Five Books

on

So many books, so little time.

– Frank Zappa

How often do you read? I read nightly once I’m in bed. Do you read hardback books, paper books, or do prefer digital editions. The very first Kindle was released in 2007, and it was pricey. And then you had to pay for the books on top of that. I never thought I would switch to an e-book for reading, but I have, and I won’t go back. A couple of weeks ago, we were in San Diego for a conference, and I left my Kindle at the hotel. Two whole weeks I was without and had to read using my iPad, and I didn’t like it. Anyway, here are five books I’ve read recently that are worth reading.

The Power of Vulnerability by Brene Brown. Technically not a book and I listened to it on my commute, but this book has had a tremendous impact on my life. Wow, just wow. Dr. Brown is a shame researcher (who even knew that was a thing), and the message in the book is so profound that it has left a lasting impression on me. If you have ever suffered from self-doubt, I highly recommend this book. Bonus book would be Daring Greatly by the same, and the message is similar but reinforces the lessons in The Power of Vulnerability.

Where the Crawdads Sing by Delia Owens. The imagery in this book transported me to the south. What a fantastic summer read. Ms. Owens is a gifted writer. I loved this book.

Ken Follett is one of my all-time favorite authors and Pillars of the Earth, then World Without End are two of my most favorite books of all-time. If you haven’t read these books, please do. They are both quite hefty tomes but absolutely worth a read. I’ve reread Pillars of the Earth and found that I had missed so much of the story, so if you have read them and enjoyed reread them and I think you will fall in love with them over again.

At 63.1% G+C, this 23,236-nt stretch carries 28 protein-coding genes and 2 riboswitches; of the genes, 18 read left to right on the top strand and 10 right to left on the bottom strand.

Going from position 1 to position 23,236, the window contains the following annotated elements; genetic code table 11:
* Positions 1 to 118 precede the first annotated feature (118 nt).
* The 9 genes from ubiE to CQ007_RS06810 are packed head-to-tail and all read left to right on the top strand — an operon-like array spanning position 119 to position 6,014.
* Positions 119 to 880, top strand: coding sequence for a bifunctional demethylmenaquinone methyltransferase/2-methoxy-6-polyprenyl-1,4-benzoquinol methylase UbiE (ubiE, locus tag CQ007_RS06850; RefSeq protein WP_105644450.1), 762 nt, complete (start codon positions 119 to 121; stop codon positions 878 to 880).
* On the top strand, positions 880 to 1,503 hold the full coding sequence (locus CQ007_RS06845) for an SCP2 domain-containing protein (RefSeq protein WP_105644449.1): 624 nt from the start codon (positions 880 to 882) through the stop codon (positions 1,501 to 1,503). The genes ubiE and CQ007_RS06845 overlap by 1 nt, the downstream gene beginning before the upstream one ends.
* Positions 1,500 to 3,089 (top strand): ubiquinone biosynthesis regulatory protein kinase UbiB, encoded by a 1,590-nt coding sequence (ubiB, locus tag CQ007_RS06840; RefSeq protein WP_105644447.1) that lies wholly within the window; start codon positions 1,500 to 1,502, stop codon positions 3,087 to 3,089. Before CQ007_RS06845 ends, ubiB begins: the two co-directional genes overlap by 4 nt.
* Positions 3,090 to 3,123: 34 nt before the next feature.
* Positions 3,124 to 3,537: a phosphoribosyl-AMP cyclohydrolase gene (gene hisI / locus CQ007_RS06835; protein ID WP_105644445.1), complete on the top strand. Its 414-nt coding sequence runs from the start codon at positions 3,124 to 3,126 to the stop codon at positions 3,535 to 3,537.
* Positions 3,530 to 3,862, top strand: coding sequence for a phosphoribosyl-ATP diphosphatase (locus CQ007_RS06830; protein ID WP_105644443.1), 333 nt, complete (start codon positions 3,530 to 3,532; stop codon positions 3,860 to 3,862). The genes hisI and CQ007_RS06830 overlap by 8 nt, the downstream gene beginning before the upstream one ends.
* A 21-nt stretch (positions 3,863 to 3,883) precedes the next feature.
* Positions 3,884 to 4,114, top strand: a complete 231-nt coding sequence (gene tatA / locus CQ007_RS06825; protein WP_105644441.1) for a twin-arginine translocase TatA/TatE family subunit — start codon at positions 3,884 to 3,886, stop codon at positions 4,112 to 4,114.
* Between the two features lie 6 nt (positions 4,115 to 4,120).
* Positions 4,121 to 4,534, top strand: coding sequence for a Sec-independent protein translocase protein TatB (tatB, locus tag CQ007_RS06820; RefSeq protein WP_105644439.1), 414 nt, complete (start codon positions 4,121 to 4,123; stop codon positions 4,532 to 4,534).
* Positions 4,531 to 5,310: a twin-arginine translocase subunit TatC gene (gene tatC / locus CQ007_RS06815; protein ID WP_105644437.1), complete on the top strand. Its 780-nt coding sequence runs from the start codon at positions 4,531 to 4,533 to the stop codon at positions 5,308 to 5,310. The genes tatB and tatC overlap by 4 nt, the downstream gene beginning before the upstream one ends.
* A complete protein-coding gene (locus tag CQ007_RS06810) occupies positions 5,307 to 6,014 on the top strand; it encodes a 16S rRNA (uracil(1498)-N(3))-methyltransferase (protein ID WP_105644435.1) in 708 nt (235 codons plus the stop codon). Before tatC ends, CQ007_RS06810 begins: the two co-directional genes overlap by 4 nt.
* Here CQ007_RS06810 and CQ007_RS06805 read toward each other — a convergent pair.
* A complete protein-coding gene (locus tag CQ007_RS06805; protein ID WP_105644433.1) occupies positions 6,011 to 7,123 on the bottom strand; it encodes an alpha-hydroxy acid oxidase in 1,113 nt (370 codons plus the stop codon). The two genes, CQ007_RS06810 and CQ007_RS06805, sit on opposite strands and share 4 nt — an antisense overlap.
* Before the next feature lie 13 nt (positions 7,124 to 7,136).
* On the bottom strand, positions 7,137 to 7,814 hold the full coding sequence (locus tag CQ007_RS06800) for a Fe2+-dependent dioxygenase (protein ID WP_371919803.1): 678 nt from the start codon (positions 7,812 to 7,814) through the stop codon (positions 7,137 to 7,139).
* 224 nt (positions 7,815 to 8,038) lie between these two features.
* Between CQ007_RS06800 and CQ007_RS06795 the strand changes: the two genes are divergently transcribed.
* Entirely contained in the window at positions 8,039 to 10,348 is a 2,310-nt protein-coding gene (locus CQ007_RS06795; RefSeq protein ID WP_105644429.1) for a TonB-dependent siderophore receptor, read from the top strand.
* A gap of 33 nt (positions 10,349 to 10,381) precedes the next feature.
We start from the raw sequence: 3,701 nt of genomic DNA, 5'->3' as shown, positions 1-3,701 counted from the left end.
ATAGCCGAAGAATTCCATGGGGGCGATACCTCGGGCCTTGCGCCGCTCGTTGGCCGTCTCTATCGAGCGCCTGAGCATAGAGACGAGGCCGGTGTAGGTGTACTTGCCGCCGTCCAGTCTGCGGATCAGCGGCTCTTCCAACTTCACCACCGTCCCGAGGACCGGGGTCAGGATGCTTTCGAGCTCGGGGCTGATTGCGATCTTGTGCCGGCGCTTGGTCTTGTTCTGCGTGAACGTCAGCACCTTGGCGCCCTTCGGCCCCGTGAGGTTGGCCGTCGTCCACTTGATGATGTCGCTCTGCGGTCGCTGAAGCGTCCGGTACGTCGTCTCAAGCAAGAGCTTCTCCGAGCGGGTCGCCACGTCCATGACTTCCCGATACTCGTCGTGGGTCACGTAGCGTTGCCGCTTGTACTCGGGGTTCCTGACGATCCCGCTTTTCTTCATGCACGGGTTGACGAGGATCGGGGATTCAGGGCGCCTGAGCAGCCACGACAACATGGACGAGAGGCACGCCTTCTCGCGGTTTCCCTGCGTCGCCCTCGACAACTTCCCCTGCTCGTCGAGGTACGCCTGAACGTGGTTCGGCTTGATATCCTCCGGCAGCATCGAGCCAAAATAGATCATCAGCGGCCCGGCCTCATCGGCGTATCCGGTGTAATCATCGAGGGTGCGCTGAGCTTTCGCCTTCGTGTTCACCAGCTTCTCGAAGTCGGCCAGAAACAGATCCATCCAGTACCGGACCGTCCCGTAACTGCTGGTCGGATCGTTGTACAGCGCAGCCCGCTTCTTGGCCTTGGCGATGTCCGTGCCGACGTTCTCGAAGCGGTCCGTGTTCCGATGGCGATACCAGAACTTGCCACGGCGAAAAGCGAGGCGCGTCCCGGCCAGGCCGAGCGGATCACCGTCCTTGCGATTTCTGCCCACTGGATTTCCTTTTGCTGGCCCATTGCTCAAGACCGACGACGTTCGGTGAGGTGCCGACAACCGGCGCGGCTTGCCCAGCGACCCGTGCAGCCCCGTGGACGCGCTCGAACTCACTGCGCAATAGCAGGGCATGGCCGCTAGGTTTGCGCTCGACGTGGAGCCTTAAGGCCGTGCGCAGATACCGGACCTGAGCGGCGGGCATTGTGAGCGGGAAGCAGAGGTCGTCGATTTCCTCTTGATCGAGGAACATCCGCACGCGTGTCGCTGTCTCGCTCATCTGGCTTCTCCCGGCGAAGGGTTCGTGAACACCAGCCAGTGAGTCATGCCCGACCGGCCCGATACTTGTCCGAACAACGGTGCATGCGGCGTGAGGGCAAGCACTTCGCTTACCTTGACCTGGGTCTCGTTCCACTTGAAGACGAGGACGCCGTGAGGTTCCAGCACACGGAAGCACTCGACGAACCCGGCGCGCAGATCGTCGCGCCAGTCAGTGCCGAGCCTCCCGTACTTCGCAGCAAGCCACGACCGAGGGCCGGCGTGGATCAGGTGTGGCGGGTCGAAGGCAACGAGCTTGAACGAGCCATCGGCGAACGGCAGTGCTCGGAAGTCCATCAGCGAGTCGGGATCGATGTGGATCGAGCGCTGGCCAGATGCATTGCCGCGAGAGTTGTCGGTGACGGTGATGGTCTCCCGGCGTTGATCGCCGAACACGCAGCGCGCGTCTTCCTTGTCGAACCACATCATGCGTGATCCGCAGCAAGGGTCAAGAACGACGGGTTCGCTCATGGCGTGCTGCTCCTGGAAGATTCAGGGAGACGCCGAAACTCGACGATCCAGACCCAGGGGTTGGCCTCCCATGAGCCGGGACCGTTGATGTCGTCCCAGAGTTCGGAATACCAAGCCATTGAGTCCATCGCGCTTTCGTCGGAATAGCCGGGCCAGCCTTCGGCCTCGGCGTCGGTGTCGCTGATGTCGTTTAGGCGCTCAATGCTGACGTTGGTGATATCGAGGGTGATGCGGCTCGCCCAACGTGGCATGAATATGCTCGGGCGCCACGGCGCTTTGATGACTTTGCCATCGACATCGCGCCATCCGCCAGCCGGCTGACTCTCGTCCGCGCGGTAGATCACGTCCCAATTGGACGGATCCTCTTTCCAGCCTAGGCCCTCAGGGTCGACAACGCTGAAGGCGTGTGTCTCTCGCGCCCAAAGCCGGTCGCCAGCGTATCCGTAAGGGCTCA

My mom gave me Snow Flower, and the Secret Fan by Lisa See many years ago for Christmas. Ms. See became a favorite writer of mine, and I have enjoyed many of her books. Snow Flower and the Secret Fan is a novel that tells a story about two life-long friends who communicate by writing secret notes on a fan that travels back and forth between them. The story tells of their lives and trials they had. One of the most remarkable stories is about the binding of the feet. It is hard to fathom why this practice ever began. If you’ve never read a Lisa See novel, I highly recommend you do.

Finally, Beneath a Scarlet Sky by Mark Sullivan. Do you ever start reading about one specific period then linger there for ages? I have, and WWII books were it for a very long time. Beneath a Scarlet Sky is set in Italy and is about an Italian boy, who helps to save many people from the Nazis as they took Italy. This story is based on facts from Pino Lella’s life and what an incredible life it was.

What are you reading?

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